As performance-based grouping is practiced at Rock View, class assignments are fluid and temporary. Students are tested regularly in multiple areas and are promoted to more challenging course work as their skills improve. No one is ever demoted.
That differs from tracking, which fell from favor amid fears that it consigned those in lower tracks to a second-class education. Students could be trapped in remedial classes for years based on a score on a single standardized test.
Since Roberson initiated performance-based grouping five years ago, there has been one immutable rule, she said: "No child goes back. They go up." Struggling students get the help they need to catch up.
Students in the gap, and others scoring below proficiency on the statewide test, are pulled from classes for 45 minutes each day for extra math and reading instruction that revisits and extends the regular lessons.
Letters go out at the start of each academic year telling parents to which ability groups their children have been assigned. Teachers test students regularly in each subject; students who show sufficient improvement are promoted to a higher group between marking periods.
"Here, the children know that if they work hard, they can move," said Yvonne Hudson, a fifth-grade teacher of accelerated reading and math. "I've had children tell me, 'Ms. Hudson, I'm going to be in your class next year.' "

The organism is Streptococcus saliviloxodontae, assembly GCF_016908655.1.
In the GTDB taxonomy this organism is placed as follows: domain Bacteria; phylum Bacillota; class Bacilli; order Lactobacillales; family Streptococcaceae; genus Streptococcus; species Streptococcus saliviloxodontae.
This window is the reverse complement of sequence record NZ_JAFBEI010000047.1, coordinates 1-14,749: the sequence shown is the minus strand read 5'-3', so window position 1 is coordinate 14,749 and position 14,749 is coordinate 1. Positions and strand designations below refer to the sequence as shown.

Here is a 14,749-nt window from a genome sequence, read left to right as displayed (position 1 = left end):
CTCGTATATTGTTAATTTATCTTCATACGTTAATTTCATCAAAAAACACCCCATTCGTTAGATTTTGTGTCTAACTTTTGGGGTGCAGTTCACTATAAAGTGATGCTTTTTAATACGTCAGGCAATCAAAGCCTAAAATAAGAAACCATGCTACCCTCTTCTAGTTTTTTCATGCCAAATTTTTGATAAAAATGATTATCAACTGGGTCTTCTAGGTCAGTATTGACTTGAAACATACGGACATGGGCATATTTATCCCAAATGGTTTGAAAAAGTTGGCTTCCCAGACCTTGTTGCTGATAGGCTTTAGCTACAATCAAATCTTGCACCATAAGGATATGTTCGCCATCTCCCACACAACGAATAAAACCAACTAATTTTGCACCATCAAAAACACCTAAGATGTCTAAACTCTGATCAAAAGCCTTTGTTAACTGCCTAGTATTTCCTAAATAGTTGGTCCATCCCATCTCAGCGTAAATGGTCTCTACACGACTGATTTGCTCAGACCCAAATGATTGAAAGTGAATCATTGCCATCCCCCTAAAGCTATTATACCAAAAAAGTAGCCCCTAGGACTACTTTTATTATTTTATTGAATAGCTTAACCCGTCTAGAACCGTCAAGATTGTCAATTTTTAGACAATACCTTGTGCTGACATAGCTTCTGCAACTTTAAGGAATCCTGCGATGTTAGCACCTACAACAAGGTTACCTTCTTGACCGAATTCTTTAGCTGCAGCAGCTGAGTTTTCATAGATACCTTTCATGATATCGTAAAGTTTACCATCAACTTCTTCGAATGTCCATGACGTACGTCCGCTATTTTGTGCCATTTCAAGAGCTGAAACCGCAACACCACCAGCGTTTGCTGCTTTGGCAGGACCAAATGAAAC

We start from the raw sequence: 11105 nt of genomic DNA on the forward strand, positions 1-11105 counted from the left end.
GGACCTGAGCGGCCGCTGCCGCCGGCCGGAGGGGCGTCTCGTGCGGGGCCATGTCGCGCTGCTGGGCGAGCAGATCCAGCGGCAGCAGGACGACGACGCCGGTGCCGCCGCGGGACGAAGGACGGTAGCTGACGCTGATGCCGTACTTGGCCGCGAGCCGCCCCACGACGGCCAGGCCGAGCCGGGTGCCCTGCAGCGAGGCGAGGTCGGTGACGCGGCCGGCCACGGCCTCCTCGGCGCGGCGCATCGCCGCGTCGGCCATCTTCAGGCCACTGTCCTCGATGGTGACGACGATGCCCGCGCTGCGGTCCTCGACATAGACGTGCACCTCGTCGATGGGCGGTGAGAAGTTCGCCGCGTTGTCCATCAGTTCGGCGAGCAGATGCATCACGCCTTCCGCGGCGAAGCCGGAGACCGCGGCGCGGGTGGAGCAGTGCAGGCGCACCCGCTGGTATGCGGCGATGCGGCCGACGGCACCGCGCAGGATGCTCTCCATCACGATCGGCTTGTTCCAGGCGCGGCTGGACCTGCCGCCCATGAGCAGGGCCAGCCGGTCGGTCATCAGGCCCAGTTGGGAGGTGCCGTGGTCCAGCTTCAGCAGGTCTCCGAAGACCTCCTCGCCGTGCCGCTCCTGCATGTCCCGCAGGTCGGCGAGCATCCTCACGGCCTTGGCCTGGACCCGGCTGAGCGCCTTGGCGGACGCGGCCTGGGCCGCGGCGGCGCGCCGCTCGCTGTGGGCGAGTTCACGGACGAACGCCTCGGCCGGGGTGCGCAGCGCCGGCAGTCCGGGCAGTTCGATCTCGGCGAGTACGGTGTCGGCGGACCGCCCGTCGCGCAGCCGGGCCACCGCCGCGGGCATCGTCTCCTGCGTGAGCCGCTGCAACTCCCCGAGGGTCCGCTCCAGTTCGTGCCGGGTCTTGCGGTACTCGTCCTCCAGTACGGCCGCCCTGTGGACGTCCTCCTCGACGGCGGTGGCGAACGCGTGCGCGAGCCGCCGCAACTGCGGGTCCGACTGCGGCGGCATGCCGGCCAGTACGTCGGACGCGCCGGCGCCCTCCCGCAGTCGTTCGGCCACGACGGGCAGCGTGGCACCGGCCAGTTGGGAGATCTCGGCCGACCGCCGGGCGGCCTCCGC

Last week, the school held a Closing the Gap dinner, with a five-course meal for families of improved students and a speech by the school board's president, Nancy Navarro. Parents of students who exited the gap told how they got out.
In spring 2006, 113 black and Hispanic children at the school were rated basic, the lowest of three performance levels, on the Maryland School Assessment. Last spring, the number shrank to 51.
Ability grouping, the generic term for what Rock View is doing, is a controversial practice in public education. Nonetheless, most elementary schools in the region group students by ability within classrooms for reading instruction, and a growing number place students in performance-based classes for math.
The technique is most effective, and most palatable, when teachers are "genuinely, constantly reevaluating the students' performance and particularly moving them forward when they show positive growth," said Robert Slavin, a Johns Hopkins University researcher who has studied the practice.
Roberson, a former special education teacher who was raised in Hampton, Va., moves around campus on an electric scooter, which she uses because of rheumatoid arthritis. She stops to greet students with hugs.
She arrived at Rock View six years ago and found that students' families had a range of incomes and education. Some parents worked at NASA, some cleaned houses and others collected welfare. Test scores were in the dumps across the board. "They shouldn't have been," she said, "because you had bright children."